Something that needs to be said here is that at one point, not that very long ago, I thought of it as being synonymous with “independently wealthy”.  Which may or may not be true depending on your definition of independently wealthy.  For sure, I don’t believe that it matches up with the definition I had back then.  Back then, I would have told you that independently wealthy meant retirement and not doing a dang thing.  Sitting on the beach all day, every day, being utterly non-productive.  That definition has changed.  A lot.  Financial independence, if it’s synonymous with independently wealthy, doesn’t mean that you don’t work, but that you have the financial freedom to do the work you want to do.  Because you are free from the “need” part of the financial equation, you have the ability to do the work that you feel called to do without regard for how much it pays, whether it’s part-time or full-time, or whether it’s a short term project or not.

What is Financial Independence, for you.

As I mentioned above, your definition might differ slightly (or a lot) from mine.  Maybe, for you, it really does mean sitting on a beach somewhere, doing nothing.  Maybe it means not having to work and spending all your time volunteering instead.

However our definitions might differ is somewhat irrelevant.  Our personal definitions still mean that it’s something worth pursuing to each of us.  And, if our end-game is to be financially independent, I still don’t think we’re doing personal finance right.  I still don’t think we’re even close.  I think we need to break away from the systems we have, find the ones that work for our personal finances, and then achieve our financial independence.

Achieving your Financial Independence.

Breaking away from the systems we have for personal finance won’t be easy.  Heck, our definition of financial independence will probably change along the way and require a new system again.  But, achieving that financial independence should be our primary goal.  Not retirement.  Not our childrens’ college education.  And certainly not saving up cash to pay for that big SUV.  Our primary goal in our personal finance should be achieving financial independence.  Once we’ve achieved that, retirement, education, and big trucks will come.  And they’ll come without sacrificing anything.

The Path to Financial Independence.

Much like our definitions differ, so too will our path to financial independence differ.  Undeniably, I think that the first landmark on that path has to be the complete and utter destruction of all debt.  Before we worry about anything else, we have to be free of the yoke of debt.  Joan Otto, the community manager at Man Vs. Debt, wrote about this recently specifically referencing retirement accounts.  Take a minute or two and read it.  Then, pay special attention to the comments.  Aside from a few people, almost all of the comments are people who think she’s off her rocker.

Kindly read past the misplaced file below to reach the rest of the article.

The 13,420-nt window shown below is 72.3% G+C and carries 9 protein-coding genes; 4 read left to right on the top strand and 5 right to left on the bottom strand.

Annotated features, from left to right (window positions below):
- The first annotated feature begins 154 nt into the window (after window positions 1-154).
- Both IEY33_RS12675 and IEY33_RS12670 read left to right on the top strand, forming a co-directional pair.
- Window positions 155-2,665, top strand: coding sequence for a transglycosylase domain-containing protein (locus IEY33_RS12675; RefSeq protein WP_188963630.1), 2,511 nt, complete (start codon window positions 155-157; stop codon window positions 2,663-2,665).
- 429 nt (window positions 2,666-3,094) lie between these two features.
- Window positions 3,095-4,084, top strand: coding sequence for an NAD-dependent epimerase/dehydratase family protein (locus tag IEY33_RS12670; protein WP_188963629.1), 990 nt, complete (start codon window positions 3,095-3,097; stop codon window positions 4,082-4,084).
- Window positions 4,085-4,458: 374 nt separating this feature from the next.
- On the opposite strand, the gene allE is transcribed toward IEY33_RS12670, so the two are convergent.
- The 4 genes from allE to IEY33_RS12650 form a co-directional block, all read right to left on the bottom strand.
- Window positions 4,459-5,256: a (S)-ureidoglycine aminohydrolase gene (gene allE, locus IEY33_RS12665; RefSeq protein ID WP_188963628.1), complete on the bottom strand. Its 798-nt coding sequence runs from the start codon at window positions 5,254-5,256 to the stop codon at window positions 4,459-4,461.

Is she off her rocker?  Or is she just developing a new system for her personal finance that leads towards her financial independence?  It takes a certain amount of courage to admit to the thoughts and ideas that she does in that post.  (I should know, see: Why I’m Withdrawing from an IRA)  But, then try and remove what you’ve been taught about retirement and saving from your mind for a minute and re-read section 4 of her post.  She’s not being irrational.  In fact, I’d argue that she’s being overly rational.  I think I’ll have to write more about that in another post, but the Vulcan, logic loving, part of me thinks she is right.

Our paths to financial independence will vary.  Some of those people in the comments of Joan’s article will achieve it using the current system.  Many of them will have started saving early, and found ways to drastically save.  But, will they have the liquidity available to make a move on an opportunity in the 30’s, 40’s, or even 50’s?  Or will it have to wait until they’re past “retirement” age and have penalty free access to their nest eggs?

Find your path.  Start the journey, and achieve your financial independence.

Have you already started on your journey?  Have you found your path?  Have you achieved your financial independence?  There are many of us here, including myself, that are new to the journey or haven’t even begun yet that could benefit greatly from your story.  Will you share it with us?

img background credit:Fireworks at Swindon by Stephen_Gunby, on Flickr